J18.1

**Quantitative probabilistic model for urban dispersion**

**Eugene Yee**, Defence R&D Canada - Suffield, Medicine Hat, AB, Canada; and B. C. Wang

The assessment of actual or potential hazards
(toxicity, flammability, malodor), resulting from the dispersion of a pollutant
plume of noxious material in a built-up (urban) area, requires a probabilistic
model for the prediction of the statistical characteristics of the fluctuating concentration.
Towards this objective, a simple and practical probabilistic model for
concentration fluctuations in plumes dispersing in an urban environment is
formulated. This formulation uses Reynolds-averaged Navier-Stokes (RANS), with
a two-equation *k*-*ε* turbulence closure model, to predict the complex
and highly disturbed wind flows in an urban area. This mean flow and turbulence
model provides the spatially-varying velocity statistics of the urban flow
required by the turbulent-transport model for the concentration fluctuations, the
latter of which involves the solution of the transport equations for the mean
concentration and concentration variance (both of which are formulated in the
Eulerian framework). The critical term in the closure of the concentration
variance transport equation is the scalar dissipation rate, which is modeled
here with reference to a dissipation time scale *t _{d}* that
corresponds to an

A detailed comparison between the measurements obtained from a comprehensive water-channel experiment (involving flow through a large group of obstacles and dispersion from a localized source) and the predictions obtained from the proposed probabilistic model of concentration fluctuations is provided. These results include quantitative comparisons of the mean velocity, turbulence kinetic energy, mean concentration, concentration variance, and concentration probability density function. The model predictions are in overall good quantitative agreement with the measurements. The downwind evolution of the magnitudes and shapes of the mean concentration and concentration variance are predicted remarkably well by the model. The clipped-gamma model for the concentration probability density function, whose parameters are determined using the predicted values for the mean concentration and concentration variance, is in very good conformance with the measurements.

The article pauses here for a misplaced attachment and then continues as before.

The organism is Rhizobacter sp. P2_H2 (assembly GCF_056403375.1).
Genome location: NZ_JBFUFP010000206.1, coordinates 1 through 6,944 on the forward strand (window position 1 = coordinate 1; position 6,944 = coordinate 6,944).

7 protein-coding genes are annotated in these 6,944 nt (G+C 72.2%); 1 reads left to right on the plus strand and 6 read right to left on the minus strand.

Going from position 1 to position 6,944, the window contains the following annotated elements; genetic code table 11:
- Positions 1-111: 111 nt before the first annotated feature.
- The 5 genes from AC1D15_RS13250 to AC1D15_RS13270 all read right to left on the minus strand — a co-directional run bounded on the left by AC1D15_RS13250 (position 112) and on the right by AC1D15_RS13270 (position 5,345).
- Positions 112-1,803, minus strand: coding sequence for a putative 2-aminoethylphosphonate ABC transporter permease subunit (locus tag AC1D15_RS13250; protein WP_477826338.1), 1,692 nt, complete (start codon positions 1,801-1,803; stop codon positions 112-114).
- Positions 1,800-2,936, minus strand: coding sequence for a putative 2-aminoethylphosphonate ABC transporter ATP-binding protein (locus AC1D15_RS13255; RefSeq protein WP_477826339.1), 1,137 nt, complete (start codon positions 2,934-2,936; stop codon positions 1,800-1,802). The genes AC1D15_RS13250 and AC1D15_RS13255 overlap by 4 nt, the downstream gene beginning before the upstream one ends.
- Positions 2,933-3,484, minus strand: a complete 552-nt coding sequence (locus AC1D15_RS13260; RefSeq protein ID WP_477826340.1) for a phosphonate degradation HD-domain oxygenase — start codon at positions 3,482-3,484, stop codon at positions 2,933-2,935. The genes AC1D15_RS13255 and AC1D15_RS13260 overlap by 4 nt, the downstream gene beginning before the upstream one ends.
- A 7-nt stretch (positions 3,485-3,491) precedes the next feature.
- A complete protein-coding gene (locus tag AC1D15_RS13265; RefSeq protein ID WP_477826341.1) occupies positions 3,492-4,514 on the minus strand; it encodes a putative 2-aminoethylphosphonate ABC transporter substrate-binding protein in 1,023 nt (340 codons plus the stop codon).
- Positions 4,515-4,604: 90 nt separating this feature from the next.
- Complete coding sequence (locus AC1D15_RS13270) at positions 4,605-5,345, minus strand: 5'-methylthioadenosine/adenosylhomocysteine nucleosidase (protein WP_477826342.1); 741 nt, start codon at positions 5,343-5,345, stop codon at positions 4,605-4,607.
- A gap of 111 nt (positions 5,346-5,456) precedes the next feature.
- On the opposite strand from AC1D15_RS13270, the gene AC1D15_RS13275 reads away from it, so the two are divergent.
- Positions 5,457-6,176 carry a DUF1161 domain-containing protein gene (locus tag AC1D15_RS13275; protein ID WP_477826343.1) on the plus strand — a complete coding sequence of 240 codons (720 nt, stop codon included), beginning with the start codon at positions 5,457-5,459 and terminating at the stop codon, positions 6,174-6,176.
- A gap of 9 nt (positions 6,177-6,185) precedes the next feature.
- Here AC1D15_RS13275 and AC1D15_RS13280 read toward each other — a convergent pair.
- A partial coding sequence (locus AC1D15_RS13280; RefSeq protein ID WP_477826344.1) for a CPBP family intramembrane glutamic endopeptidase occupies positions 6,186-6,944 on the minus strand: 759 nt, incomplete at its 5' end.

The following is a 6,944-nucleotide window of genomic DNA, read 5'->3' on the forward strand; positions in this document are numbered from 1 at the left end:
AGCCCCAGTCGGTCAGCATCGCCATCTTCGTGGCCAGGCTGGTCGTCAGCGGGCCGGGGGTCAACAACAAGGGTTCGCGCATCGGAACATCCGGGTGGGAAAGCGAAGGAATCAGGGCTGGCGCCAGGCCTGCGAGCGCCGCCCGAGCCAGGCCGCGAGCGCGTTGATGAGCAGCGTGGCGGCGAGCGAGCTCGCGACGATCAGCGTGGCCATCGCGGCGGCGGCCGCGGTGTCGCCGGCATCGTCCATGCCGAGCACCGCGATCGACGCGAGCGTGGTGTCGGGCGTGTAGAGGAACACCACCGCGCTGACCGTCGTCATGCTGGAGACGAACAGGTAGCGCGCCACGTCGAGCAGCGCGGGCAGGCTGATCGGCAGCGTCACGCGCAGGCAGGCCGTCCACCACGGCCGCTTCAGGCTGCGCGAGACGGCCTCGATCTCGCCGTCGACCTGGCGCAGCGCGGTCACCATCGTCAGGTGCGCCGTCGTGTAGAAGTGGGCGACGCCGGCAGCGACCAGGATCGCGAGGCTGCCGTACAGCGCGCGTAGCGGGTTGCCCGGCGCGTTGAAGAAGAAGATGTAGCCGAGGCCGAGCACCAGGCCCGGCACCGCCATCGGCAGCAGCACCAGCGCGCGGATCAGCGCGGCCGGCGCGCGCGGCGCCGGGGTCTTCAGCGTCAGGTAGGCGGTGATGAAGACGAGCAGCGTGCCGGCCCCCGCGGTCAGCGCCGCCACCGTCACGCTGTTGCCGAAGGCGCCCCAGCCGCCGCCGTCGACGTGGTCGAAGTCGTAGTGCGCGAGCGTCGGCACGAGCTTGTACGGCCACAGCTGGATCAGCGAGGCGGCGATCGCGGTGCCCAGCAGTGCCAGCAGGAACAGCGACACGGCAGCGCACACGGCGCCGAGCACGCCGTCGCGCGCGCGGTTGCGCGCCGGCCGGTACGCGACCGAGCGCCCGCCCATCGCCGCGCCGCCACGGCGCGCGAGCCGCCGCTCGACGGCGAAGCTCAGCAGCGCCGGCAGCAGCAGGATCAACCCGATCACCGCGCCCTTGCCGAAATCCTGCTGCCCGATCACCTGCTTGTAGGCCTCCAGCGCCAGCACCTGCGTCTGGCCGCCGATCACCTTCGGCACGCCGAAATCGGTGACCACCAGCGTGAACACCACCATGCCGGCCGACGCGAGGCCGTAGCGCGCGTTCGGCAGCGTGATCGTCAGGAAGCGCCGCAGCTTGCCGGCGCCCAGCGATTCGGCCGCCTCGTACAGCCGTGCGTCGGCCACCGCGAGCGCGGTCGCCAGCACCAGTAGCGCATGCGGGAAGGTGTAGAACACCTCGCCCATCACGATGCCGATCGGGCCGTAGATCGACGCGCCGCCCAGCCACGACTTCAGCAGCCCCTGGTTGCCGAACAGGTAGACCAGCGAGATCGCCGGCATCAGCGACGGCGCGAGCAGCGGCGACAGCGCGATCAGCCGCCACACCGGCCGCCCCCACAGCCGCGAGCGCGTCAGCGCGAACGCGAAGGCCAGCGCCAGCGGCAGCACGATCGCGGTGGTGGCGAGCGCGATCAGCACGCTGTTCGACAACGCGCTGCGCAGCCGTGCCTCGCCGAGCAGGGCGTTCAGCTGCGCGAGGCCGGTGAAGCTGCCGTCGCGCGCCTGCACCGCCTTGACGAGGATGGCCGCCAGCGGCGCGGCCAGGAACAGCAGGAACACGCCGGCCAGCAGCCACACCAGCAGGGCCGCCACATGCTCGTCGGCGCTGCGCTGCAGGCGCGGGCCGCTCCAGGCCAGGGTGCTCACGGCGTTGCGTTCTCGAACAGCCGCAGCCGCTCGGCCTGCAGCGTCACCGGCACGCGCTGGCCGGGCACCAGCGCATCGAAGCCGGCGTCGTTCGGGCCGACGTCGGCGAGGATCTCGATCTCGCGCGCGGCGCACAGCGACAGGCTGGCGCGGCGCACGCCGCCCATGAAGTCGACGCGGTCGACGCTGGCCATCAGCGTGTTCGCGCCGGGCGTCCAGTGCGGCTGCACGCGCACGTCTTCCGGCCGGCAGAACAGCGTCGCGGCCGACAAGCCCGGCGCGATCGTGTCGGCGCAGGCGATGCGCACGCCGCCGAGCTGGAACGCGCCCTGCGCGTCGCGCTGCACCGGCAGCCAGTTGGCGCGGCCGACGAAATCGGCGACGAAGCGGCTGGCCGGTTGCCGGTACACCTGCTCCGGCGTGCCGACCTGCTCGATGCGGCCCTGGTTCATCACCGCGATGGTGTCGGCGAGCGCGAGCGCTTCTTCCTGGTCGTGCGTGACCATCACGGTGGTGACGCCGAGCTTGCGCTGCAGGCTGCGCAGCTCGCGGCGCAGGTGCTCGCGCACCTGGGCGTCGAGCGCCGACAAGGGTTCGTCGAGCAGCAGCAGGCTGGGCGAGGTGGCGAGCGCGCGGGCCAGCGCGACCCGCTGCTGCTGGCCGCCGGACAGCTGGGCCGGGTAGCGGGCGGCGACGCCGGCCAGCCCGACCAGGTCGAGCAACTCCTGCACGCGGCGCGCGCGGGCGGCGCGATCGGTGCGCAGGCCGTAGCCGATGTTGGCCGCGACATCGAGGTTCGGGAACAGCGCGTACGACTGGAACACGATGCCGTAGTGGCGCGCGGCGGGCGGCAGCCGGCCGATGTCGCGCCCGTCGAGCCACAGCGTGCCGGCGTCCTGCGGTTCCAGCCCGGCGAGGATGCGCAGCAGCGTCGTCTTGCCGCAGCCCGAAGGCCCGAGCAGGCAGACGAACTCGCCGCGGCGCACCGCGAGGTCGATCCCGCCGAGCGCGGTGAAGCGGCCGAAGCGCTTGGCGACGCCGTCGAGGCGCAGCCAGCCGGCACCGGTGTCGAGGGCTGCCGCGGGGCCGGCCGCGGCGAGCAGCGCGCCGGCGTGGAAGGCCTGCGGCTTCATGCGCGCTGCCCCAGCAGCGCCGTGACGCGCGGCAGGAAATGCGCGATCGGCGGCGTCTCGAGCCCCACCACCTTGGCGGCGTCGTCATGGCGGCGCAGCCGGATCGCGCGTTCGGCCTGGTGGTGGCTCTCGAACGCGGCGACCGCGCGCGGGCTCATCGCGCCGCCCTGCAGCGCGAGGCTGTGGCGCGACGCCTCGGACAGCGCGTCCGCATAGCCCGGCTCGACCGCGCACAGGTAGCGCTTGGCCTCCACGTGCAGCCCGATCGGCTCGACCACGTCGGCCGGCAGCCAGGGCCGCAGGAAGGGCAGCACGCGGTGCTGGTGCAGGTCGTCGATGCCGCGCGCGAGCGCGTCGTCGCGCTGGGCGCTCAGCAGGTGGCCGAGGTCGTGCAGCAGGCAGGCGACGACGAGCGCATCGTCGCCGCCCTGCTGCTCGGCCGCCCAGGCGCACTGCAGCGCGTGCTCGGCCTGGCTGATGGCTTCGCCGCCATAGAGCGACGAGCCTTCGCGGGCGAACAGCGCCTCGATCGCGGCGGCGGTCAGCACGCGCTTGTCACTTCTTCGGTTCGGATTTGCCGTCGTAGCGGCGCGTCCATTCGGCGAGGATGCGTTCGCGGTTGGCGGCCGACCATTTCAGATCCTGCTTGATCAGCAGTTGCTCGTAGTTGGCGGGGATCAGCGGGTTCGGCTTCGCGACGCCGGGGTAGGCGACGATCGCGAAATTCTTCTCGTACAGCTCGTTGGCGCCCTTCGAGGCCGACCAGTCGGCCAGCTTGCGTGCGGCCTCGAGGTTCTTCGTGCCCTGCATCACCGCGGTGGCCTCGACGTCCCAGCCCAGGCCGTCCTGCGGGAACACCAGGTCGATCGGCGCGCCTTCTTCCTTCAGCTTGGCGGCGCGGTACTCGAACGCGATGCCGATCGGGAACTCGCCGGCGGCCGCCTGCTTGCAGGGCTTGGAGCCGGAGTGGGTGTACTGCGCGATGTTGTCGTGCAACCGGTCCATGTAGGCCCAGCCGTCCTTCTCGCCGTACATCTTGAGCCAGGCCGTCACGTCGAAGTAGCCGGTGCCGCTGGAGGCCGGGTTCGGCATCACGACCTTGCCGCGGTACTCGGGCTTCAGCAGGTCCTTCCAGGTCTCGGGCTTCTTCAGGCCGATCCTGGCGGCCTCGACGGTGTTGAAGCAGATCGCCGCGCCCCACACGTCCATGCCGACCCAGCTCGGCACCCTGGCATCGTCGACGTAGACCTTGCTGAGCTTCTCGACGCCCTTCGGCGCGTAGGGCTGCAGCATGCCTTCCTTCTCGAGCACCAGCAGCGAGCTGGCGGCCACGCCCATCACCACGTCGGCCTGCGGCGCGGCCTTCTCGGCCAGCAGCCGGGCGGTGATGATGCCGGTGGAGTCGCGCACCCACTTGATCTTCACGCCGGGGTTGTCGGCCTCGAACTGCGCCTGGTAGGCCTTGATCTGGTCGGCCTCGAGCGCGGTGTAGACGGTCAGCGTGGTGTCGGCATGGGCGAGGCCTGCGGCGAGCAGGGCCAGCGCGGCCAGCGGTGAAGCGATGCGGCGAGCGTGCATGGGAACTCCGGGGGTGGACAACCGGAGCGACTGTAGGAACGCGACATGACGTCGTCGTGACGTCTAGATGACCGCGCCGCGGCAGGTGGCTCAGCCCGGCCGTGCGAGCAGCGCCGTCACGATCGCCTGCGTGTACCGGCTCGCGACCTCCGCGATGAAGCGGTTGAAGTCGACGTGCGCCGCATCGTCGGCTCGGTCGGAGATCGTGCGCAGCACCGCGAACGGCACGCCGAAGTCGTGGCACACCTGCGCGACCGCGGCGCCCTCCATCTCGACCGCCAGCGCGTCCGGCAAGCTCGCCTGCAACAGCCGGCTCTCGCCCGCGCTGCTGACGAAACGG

Joint Session 18, Urban Transport and Dispersion Modeling—Part I (Joint with the Meteorological Aspects of Air Pollution Committee)

**Wednesday, 14 January 2009, 1:30 PM-2:30 PM**, Room 124B** Next paper
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